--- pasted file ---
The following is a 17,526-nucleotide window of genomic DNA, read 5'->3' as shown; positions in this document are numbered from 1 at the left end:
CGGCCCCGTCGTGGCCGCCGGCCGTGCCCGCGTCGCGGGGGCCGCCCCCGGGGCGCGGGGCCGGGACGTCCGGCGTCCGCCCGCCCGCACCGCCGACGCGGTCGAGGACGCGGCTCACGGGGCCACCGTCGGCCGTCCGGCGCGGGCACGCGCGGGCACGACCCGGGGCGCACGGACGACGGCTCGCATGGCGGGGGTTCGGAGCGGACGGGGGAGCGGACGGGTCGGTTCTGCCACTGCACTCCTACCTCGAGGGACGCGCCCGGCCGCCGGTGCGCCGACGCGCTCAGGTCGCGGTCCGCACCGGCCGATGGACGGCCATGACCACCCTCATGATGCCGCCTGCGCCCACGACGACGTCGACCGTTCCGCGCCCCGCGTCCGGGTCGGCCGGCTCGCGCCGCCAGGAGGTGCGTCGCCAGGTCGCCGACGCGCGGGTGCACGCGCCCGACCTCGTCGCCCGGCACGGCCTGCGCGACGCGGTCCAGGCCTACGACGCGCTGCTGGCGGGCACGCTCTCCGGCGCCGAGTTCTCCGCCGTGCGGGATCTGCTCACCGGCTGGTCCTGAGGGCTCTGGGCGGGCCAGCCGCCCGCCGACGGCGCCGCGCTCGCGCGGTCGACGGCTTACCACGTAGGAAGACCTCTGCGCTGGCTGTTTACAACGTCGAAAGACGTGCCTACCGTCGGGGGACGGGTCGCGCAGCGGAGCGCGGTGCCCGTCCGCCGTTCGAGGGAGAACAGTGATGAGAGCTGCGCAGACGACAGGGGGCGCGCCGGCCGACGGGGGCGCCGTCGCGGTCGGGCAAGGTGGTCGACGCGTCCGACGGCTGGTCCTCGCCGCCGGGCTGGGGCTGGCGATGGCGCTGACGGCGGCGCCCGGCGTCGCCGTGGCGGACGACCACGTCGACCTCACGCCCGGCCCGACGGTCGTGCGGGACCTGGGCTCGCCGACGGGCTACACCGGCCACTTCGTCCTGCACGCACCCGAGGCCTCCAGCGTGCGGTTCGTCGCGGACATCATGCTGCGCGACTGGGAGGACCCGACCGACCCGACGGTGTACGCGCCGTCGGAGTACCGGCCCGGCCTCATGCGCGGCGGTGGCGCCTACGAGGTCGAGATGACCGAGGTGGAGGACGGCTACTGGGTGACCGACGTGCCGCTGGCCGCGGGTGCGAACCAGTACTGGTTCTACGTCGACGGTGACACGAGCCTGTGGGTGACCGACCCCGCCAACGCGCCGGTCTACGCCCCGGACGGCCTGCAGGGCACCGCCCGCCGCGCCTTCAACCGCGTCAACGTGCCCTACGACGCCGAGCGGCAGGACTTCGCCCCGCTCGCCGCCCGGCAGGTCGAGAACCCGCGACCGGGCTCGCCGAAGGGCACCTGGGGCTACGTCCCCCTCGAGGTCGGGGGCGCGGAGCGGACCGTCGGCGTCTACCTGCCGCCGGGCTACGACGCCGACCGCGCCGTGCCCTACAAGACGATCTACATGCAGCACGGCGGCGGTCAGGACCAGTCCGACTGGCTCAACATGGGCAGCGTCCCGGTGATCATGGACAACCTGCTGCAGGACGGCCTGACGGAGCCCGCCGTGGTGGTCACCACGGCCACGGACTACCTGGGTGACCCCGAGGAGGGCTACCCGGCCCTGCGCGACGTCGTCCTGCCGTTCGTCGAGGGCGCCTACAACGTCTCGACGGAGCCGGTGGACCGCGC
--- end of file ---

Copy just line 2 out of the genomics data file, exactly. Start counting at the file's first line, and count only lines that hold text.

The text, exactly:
CGGCCCCGTCGTGGCCGCCGGCCGTGCCCGCGTCGCGGGGGCCGCCCCCGGGGCGCGGGGCCGGGACGTCCGGCGTCCGCCCGCCCGCACCGCCGACGCGGTCGAGGACGCGGCTCACGGGGCCACCGTCGGCCGTCCGGCGCGGGCACGCGCGGGCACGACCCGGGGCGCACGGACGACGGCTCGCATGGCGGGGGTTCGGAGCGGACGGGGGAGCGGACGGGTCGGTTCTGCCACTGCACTCCTACCTCGAGGGACGCGCCCGGCCGCCGGTGCGCCGACGCGCTCAGGTCGCGGTCCGCACCGGCCGATGGACGGCCATGACCACCCTCATGATGCCGCCTGCGCCCACGACGACGTCGACCGTTCCGCGCCCCGCGTCCGGGTCGGCCGGCTCGCGCCGCCAGGAGGTGCGTCGCCAGGTCGCCGACGCGCGGGTGCACGCGCCCGACCTCGTCGCCCGGCACGGCCTGCGCGACGCGGTCCAGGCCTACGACGCGCTGCTGGCGGGCACGCTCTCCGGCGCCGAGTTCTCCGCCGTGCGGGATCTGCTCACCGGCTGGTCCTGAGGGCTCTGGGCGGGCCAGCCGCCCGCCGACGGCGCCGCGCTCGCGCGGTCGACGGCTTACCACGTAGGAAGACCTCTGCGCTGGCTGTTTACAACGTCGAAAGACGTGCCTACCGTCGGGGGACGGGTCGCGCAGCGGAGCGCGGTGCCCGTCCGCCGTTCGAGGGAGAACAGTGATGAGAGCTGCGCAGACGACAGGGGGCGCGCCGGCCGACGGGGGCGCCGTCGCGGTCGGGCAAGGTGGTCGACGCGTCCGACGGCTGGTCCTCGCCGCCGGGCTGGGGCTGGCGATGGCGCTGACGGCGGCGCCCGGCGTCGCCGTGGCGGACGACCACGTCGACCTCACGCCCGGCCCGACGGTCGTGCGGGACCTGGGCTCGCCGACGGGCTACACCGGCCACTTCGTCCTGCACGCACCCGAGGCCTCCAGCGTGCGGTTCGTCGCGGACATCATGCTGCGCGACTGGGAGGACCCGACCGACCCGACGGTGTACGCGCCGTCGGAGTACCGGCCCGGCCTCATGCGCGGCGGTGGCGCCTACGAGGTCGAGATGACCGAGGTGGAGGACGGCTACTGGGTGACCGACGTGCCGCTGGCCGCGGGTGCGAACCAGTACTGGTTCTACGTCGACGGTGACACGAGCCTGTGGGTGACCGACCCCGCCAACGCGCCGGTCTACGCCCCGGACGGCCTGCAGGGCACCGCCCGCCGCGCCTTCAACCGCGTCAACGTGCCCTACGACGCCGAGCGGCAGGACTTCGCCCCGCTCGCCGCCCGGCAGGTCGAGAACCCGCGACCGGGCTCGCCGAAGGGCACCTGGGGCTACGTCCCCCTCGAGGTCGGGGGCGCGGAGCGGACCGTCGGCGTCTACCTGCCGCCGGGCTACGACGCCGACCGCGCCGTGCCCTACAAGACGATCTACATGCAGCACGGCGGCGGTCAGGACCAGTCCGACTGGCTCAACATGGGCAGCGTCCCGGTGATCATGGACAACCTGCTGCAGGACGGCCTGACGGAGCCCGCCGTGGTGGTCACCACGGCCACGGACTACCTGGGTGACCCCGAGGAGGGCTACCCGGCCCTGCGCGACGTCGTCCTGCCGTTCGTCGAGGGCGCCTACAACGTCTCGACGGAGCCGGTGGACCGCGC